It was late afternoon, and we decided to spend the night in Alliance – particularly after our friends at the IHG hotels group 800-number told me there was special deal, and our king-bed room would set us back only 5,000 points a night. And it proved so convenient and comfortable after 12 days on the road, we decided to chill out for two nights instead. (Somehow, after four free nights this trip, we still have nearly 65,000 points available!)

On our second day, Saturday, we explored the sleepy town. Most shops along Box Butte Avenue, the historic business district, were closed. The impressive-looking Alliance Theatre movie house, dating to 1937, was the brightest spot – but not open until evening.  We drove about half a mile to find Central Park, graced by among other attractions a spectacular fountain, an arboretum (closed, but beautiful outside gardens accessible), and the Knight Museum Sandhills Center.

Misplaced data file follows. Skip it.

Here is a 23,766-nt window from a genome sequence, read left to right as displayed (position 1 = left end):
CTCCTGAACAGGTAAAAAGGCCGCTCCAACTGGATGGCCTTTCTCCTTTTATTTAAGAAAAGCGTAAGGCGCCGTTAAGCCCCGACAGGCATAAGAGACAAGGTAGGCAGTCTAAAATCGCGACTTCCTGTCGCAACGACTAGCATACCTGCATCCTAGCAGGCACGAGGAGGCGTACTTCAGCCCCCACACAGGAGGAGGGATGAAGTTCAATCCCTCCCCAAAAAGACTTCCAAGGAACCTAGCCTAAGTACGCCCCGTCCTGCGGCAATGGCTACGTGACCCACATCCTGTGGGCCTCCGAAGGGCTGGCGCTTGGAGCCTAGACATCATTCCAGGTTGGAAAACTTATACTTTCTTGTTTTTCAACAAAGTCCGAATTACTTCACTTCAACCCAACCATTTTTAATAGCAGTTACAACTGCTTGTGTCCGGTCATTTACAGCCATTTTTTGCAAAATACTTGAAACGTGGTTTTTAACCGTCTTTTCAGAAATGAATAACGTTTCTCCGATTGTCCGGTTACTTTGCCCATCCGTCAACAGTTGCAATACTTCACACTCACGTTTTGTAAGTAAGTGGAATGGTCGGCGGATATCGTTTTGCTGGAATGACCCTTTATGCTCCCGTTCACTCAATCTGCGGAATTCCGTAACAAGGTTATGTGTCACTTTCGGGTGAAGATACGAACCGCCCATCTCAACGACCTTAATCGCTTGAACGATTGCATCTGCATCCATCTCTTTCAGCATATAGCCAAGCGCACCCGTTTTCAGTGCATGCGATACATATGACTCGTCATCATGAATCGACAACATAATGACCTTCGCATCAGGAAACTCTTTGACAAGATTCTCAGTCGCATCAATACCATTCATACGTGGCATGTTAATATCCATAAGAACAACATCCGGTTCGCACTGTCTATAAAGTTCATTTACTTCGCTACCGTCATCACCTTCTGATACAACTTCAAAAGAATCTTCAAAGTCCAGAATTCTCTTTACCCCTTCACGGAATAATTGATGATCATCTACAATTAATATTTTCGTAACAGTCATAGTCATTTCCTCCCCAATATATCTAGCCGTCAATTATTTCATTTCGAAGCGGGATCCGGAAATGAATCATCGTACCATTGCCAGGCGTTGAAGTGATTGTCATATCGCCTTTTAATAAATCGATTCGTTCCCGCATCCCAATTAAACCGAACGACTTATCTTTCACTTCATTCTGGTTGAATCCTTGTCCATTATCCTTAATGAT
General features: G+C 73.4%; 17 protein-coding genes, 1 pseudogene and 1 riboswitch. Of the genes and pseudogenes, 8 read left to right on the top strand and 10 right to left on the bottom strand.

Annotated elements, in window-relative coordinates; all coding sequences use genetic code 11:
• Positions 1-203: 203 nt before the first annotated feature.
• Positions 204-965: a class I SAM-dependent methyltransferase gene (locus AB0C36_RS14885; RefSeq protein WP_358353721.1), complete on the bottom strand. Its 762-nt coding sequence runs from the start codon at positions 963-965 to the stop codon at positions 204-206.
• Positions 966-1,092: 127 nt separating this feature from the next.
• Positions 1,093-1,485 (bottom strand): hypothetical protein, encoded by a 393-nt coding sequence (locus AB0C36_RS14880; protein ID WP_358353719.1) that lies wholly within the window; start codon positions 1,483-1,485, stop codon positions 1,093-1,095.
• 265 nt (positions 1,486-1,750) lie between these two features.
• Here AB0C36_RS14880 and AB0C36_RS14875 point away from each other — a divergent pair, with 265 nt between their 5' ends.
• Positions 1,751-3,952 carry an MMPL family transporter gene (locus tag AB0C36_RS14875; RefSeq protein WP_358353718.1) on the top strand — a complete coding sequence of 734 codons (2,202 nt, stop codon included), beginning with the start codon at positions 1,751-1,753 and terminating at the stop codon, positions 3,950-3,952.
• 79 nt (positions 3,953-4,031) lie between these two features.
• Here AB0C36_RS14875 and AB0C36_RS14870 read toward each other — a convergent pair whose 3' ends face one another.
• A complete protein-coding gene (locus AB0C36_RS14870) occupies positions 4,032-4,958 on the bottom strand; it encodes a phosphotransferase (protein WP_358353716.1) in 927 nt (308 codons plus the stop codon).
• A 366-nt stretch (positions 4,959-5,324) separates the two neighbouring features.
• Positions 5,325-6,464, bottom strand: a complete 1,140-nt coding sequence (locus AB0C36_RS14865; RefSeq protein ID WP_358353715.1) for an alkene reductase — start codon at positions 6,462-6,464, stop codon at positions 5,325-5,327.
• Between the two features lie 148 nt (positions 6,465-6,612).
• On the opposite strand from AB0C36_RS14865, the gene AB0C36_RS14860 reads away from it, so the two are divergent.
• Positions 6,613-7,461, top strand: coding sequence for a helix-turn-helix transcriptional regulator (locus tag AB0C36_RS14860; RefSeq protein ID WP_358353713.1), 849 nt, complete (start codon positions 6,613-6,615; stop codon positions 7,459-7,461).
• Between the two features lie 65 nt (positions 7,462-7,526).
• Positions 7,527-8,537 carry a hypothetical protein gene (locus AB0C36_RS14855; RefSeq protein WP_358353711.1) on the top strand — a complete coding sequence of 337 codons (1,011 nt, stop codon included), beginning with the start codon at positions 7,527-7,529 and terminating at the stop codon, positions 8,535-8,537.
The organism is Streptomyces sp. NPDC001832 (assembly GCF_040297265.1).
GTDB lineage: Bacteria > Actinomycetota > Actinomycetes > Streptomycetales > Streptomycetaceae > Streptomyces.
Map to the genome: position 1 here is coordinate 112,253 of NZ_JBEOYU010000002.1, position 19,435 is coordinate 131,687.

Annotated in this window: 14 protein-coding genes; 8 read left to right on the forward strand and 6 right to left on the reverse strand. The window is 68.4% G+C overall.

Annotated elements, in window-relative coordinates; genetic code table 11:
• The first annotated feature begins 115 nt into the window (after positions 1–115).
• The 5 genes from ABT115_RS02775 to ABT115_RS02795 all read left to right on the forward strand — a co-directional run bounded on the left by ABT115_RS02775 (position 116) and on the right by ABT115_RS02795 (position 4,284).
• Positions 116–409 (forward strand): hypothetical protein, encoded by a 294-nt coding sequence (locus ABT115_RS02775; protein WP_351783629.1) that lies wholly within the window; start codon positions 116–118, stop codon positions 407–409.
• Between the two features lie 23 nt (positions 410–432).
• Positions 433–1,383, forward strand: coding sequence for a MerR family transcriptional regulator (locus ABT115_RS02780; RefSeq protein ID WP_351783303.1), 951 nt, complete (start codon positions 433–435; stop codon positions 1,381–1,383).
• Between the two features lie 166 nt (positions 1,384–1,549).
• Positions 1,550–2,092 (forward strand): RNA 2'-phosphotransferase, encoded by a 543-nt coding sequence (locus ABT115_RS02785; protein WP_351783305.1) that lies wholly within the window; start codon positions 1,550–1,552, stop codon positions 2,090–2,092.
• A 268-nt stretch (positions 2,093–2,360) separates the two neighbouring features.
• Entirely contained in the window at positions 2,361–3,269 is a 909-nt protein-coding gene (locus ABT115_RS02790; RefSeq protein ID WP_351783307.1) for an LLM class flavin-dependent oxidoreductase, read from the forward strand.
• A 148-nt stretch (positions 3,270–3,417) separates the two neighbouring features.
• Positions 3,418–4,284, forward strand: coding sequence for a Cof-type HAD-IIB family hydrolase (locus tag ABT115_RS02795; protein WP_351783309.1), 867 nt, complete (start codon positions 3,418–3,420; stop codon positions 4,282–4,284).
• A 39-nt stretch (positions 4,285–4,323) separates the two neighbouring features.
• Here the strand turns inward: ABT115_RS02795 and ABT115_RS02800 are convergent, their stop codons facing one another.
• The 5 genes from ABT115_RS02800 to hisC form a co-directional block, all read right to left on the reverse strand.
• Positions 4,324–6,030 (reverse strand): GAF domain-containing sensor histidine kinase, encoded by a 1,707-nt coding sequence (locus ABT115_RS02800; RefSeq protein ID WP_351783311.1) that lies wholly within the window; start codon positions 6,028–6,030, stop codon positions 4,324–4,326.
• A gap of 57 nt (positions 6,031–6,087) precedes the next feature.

Named for a town doctor who became one of its most successful businessmen, and left money to build it, the museum has a large collection focused on regional history and fascinating artifacts. We luckily arrived on one of the final days for a traveling show of photographs of native Americans from the late 19th and early 20th centuries, which complemented the museum’s display of native art and lifestyle relics.

When we arrived in Nebraska about four days earlier, it was a world we knew little about beyond its flat corn country. Now, as we prepare to leave for South Dakota, it’s like an old friend... albeit, Republican. We’ll miss it, and the kindness of strangers who casually greet you with a “good morning” as your turn the aisle past them in the Safeway supermarket. 

1 comment:

Anonymous said...

What a wonderful journey you're having. Thanks for sharing.